Crime for thrills grows in valley

Las Vegas valley law enforcement is trying to cope with a rising number of random, violent street attacks by thrill-seeking youth who seem to lack any compassion for their victims.

Unpredictable and random, the attacks are known as "wilding out," an apparent morphing of the term "wilding" coined in 1989 by New York City police to describe a series of violent attacks in Central Park.

Lt. Clint Nichols, head of the Las Vegas police Armed Robbery Section, described wilding out as a type of bullying by groups of people who threaten or commit violence, often with a weapon. While the attacks often involve theft, financial gain is a secondary motive.

"They use robbery to get an adrenaline rush," Nichols said.

Authorities ticked off at least six separate wilding out sprees involving dozens of young people in recent years.

As an example, Nichols pointed to the October spree that led to the death of Eldorado High School teacher Timothy VanDerbosch, who was assaulted after he tried to run from his attackers. He was caught, beaten and left in the middle of the street where he was struck by a truck and killed.

In that case, six teens and young adults are accused of a long string of robberies the night of Oct. 20 in the northeast valley.

There were nine victims before VanDerbosch from 1:30 a.m. to 5 a.m., including a man on his way to his first day at a cab company and a couple walking from a bus stop. The cab driver surrendered all his valuables but was stabbed anyway. Two other victims were pistol-whipped and suffered substantial injuries.

"That (spree) was not supposed to start as a robbery spree," Nichols said. "It was a bunch of kids parading around that got caught up in it after the first one. They strung along until the death occurred."

In another troubling series of attacks in the southwest valley in September, four youths armed with a machete and handgun targeted women, pummeling one when she refused to surrender her belongings. On Friday, Brendan Jaimes, 20, was indicted in connection with those incidents. A juvenile also was arrested but two other youths remain at large. If convicted of pending armed robbery and conspiracy charges Jaimes could spend decades in prison.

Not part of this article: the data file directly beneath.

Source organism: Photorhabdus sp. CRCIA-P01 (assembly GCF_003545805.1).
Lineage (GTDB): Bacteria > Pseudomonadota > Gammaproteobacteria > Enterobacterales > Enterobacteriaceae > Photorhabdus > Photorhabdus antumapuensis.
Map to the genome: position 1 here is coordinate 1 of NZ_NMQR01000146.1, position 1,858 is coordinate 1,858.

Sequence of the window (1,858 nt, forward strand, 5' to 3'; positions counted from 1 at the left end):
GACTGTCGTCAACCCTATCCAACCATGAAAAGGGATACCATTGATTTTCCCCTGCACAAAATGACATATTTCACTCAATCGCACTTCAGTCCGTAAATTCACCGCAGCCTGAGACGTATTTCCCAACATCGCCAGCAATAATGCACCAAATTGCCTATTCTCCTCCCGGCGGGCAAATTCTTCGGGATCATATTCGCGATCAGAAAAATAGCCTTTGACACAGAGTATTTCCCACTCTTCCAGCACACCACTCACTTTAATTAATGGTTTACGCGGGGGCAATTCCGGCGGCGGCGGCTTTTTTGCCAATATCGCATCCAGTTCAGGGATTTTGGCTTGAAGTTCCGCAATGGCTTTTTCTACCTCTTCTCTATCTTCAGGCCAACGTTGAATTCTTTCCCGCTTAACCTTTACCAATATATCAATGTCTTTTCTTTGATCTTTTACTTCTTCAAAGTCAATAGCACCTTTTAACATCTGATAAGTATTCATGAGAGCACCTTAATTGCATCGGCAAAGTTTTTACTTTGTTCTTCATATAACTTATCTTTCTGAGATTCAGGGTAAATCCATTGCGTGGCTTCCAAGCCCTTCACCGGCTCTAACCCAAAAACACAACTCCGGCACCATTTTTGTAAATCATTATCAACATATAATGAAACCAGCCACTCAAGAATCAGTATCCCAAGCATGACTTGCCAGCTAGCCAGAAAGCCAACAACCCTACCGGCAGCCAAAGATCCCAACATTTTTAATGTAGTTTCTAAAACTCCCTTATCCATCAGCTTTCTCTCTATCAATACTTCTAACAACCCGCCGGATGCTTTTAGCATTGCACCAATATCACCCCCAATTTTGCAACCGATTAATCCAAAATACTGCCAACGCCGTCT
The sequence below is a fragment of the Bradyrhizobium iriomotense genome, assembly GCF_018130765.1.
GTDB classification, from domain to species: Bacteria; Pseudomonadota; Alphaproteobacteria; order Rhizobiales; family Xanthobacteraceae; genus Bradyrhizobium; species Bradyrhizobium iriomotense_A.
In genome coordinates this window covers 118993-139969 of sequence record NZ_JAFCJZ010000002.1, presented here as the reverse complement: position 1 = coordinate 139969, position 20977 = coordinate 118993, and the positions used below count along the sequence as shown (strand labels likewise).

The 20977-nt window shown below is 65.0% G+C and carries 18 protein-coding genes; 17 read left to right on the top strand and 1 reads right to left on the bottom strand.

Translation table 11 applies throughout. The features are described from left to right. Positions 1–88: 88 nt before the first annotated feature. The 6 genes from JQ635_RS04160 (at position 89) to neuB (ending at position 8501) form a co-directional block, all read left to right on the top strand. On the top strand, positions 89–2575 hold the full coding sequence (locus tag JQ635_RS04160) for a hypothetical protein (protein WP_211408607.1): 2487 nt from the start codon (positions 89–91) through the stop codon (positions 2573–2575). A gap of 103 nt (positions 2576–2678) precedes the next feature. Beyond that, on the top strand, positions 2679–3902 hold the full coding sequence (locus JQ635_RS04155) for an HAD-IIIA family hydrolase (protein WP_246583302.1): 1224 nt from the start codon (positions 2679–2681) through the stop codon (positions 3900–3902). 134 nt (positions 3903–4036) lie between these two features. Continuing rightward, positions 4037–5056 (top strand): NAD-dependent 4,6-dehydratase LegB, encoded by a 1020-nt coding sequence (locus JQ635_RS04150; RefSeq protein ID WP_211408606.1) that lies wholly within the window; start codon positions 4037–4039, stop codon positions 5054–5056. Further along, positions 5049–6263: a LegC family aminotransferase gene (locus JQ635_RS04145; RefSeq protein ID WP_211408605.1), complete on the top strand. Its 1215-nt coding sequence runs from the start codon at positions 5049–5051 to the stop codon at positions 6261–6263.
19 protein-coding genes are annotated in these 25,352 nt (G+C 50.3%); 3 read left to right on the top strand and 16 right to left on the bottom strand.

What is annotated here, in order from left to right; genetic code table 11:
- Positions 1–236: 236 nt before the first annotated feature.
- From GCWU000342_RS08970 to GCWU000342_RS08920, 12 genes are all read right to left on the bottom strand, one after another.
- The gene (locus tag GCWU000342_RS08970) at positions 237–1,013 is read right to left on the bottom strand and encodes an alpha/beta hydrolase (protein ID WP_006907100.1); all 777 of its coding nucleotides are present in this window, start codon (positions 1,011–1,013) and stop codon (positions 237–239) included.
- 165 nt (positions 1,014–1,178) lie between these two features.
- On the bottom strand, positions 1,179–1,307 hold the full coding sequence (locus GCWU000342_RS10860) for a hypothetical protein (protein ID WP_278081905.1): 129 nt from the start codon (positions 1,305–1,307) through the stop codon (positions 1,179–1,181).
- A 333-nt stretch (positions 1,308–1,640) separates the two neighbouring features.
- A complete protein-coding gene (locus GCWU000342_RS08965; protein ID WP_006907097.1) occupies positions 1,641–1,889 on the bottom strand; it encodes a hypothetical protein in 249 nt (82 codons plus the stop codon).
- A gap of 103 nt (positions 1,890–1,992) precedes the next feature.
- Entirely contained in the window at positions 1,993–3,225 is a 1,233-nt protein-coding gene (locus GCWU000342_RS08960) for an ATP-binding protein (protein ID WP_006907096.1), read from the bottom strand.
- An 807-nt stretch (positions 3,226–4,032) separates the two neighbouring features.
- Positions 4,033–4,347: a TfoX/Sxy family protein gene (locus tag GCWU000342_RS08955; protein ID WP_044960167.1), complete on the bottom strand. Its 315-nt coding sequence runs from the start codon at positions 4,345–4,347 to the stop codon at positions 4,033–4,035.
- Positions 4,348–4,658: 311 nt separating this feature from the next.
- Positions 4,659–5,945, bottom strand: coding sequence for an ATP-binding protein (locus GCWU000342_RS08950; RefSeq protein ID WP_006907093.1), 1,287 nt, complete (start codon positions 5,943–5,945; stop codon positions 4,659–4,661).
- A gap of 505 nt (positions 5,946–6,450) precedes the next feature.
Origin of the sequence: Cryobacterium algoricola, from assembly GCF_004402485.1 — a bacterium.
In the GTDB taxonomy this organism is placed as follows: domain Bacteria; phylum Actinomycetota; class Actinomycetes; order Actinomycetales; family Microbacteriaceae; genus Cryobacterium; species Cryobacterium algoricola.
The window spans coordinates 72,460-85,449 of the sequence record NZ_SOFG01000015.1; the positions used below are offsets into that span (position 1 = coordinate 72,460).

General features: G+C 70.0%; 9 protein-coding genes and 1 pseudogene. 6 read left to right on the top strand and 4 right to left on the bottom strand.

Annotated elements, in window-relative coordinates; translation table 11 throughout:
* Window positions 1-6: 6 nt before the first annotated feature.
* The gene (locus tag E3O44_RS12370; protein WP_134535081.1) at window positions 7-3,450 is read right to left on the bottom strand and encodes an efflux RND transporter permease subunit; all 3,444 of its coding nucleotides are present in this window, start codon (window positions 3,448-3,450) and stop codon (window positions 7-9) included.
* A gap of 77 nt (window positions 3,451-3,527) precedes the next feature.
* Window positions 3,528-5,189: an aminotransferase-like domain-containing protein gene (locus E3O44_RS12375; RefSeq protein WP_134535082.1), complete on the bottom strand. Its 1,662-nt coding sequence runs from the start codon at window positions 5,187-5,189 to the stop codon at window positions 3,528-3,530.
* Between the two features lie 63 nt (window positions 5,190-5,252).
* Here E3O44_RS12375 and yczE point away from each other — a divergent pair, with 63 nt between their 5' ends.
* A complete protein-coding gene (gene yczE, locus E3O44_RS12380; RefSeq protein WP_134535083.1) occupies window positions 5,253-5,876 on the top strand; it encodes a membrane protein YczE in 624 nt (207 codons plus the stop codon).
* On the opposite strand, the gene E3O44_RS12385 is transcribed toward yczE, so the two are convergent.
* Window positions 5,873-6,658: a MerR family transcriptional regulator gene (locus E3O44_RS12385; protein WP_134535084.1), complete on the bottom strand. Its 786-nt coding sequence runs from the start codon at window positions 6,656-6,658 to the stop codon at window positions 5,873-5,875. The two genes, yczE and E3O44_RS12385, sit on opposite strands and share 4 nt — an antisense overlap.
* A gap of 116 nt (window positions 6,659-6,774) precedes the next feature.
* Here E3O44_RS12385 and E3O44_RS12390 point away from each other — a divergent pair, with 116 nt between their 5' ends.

While coming in more frequent waves, these attacks have been seen before in Las Vegas.

Antonio Tarrosa, 19, this week was convicted of first-degree murder with a deadly weapon for the shooting death of Dominique Evans, 19, during a 2008 street robbery in the southwest valley.

Evans cooperated with Tarrosa during an early morning robbery at gunpoint, but Tarrosa shot him anyway because Evans' girlfriend ran away. Tarrosa told detectives that he laughed after he shot Evans in the buttocks, then he and his crew drove to a McDonald's to eat.

The robbery of Evans was the second attempted that night by a crew of six young adults, some still in high school. Tarrosa first chased and shot at, but missed, a man who ran from him. Tarrosa could face 20 years to life in prison without parole.

On Friday, Matthew Laneave, 20, pleaded guilty to second-degree murder for his role as the driver in the Evans murder. His plea deal calls for a recommended sentence of 13 to 45 years in prison.

Three others in the case, including two girls, have pleaded guilty and face long prison terms. One defendant, Nicholas Medina, 19, awaits trial.